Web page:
There has been a certain tendency to think that the two transduction pathways known to function in the humoral response are alike, with the intervention of similar molecules and general patterns of intracellular transduction. A closer examination of Toll and IMD signals reveals another story. The Toll pathway is truly humoral and although there is a membrane bound receptor (Toll) to deliver incoming messages across the cell membrane, there is no direct contact between this receptor and an invader. Indeed, the proteolytically cleaved form of Spaetzle is the only known extracellular ligand of Toll [29]. Further proteolytic events up-stream of Spaetzle cleavage are thought to amplify the initial non-self signal and increase the sensitivity of the response. Inside the cell, the partners in the signalling cascade are very close to those found in the NF-κB reactions of mammals. However, despite the diversity of extracellular routes that can activate the pathway, only two direct antimicrobial end-products are known (Drosomycin and Metchnikowin). The IMD pathway is different from this schema. Even though the participation of co-receptors, etc., may be required, there is direct recognition of non-self by a membrane bound receptor, PGRP-LC, which in turn transmits information about infection to the cell. This situation closely echoes that found for the mammalian TLRs, each of which is directly stimulated by a different non-self molecular signature. As has been mentioned, the relationships between intracellular components of the IMD pathway are not yet fully understood, but perhaps its most surprising aspect is the number of end-products. This pathway is known to be directly responsible for managing the production of Defensin, Attacins, Cecropins, Drosocin, and Diptericins. All the research carried out to date on the Toll and IMD pathways show that they are undoubtedly complementary in their functions, protecting the fly from diverse insults. It is also clear that they represent two different ways of dealing with infection.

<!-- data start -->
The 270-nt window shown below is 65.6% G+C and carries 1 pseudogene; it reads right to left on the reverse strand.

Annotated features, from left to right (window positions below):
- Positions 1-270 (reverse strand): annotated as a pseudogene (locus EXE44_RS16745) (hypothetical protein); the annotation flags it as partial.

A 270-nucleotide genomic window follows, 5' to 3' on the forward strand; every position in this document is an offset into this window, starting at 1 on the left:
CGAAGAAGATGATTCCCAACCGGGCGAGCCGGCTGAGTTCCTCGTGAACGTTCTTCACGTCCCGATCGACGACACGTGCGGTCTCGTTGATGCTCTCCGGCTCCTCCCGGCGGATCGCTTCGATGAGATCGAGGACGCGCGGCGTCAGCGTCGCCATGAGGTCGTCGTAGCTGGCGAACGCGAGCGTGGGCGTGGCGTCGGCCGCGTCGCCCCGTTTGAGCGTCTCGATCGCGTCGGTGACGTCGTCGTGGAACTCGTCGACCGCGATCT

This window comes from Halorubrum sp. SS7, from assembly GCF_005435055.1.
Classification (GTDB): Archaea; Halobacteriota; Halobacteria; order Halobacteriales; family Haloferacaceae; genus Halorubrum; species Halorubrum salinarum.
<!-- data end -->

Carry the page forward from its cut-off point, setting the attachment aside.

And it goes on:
Considerable progress has been made in the last few years in our understanding of certain aspects of the innate immune response. Genetic screens and mutant studies have been used to great advantage in this research but these techniques have their limitations. Classical genetic screens are time consuming and labour intensive. Disrupting the normal function of some genes has consequences too important for the organism to accommodate and no offspring are produced to allow phenotype analysis. With the introduction of high-throughput proteomic methods, there has been a resurgence in interest in the functional part of the equation. Increasing numbers of studies are being carried out on the proteome of Drosophila and other model organisms, to analyse the effects of infection on patterns of protein expression [98–100]. Another tool at the forefront of current research is the microarray, a method capable of simultaneously observing the transcriptional profiles of an organism across its entire genome. This technology has been used to good effect in the exploration of the innate immune response in Drosophila, where the differential patterns of gene expression uncovered have opened new vistas for future work [35,59,60]. The number of completely sequenced genomes becoming available from both hosts and pathogens will undoubtedly facilitate examination of certain aspects of the innate immune response. Nevertheless, with all the techniques currently in place as well as those being developed, Drosophila remains the best model organism for the study of the innate immune response.

Finally, it is interesting to note that, unlike the case for innate immunity, no organisms have been found with only an adaptive immune response, underlining the fundamental necessity of baseline responses provided by innate mechanisms. In autosoteric terms, perhaps innate really is enough.

Acknowledgements

The authors would like to thank Professor J.A. Hoffmann for his advice and encouragement and Dr M. Meister for careful reading of the manuscript. PI is financed through a grant from the European Commission; LT and CH are financed by the CNRS, France.